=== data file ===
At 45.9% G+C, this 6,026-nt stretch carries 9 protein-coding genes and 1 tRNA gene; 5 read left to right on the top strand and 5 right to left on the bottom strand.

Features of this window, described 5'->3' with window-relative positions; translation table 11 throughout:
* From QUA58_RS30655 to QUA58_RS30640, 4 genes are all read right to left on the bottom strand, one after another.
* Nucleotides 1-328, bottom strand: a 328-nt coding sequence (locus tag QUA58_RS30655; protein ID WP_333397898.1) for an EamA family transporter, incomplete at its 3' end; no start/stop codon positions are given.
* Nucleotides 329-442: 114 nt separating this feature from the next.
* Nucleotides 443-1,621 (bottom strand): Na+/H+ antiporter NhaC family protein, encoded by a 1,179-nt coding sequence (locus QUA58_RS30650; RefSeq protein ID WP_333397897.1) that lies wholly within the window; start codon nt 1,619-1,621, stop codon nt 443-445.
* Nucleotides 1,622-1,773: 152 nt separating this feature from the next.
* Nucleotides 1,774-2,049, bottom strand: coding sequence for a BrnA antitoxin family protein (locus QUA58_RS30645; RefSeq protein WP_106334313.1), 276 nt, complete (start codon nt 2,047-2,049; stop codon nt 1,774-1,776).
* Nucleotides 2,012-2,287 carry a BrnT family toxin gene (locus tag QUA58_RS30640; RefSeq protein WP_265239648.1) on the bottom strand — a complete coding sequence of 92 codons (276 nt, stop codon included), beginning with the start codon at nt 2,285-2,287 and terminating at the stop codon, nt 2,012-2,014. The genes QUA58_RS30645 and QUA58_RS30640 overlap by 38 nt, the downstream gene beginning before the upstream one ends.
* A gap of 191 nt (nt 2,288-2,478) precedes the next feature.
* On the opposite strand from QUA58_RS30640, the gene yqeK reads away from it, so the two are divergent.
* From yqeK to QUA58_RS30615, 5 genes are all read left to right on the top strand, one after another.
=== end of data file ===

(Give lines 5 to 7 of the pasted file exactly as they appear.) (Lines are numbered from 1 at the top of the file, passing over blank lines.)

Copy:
* Nucleotides 329-442: 114 nt separating this feature from the next.
* Nucleotides 443-1,621 (bottom strand): Na+/H+ antiporter NhaC family protein, encoded by a 1,179-nt coding sequence (locus QUA58_RS30650; RefSeq protein ID WP_333397897.1) that lies wholly within the window; start codon nt 1,619-1,621, stop codon nt 443-445.
* Nucleotides 1,622-1,773: 152 nt separating this feature from the next.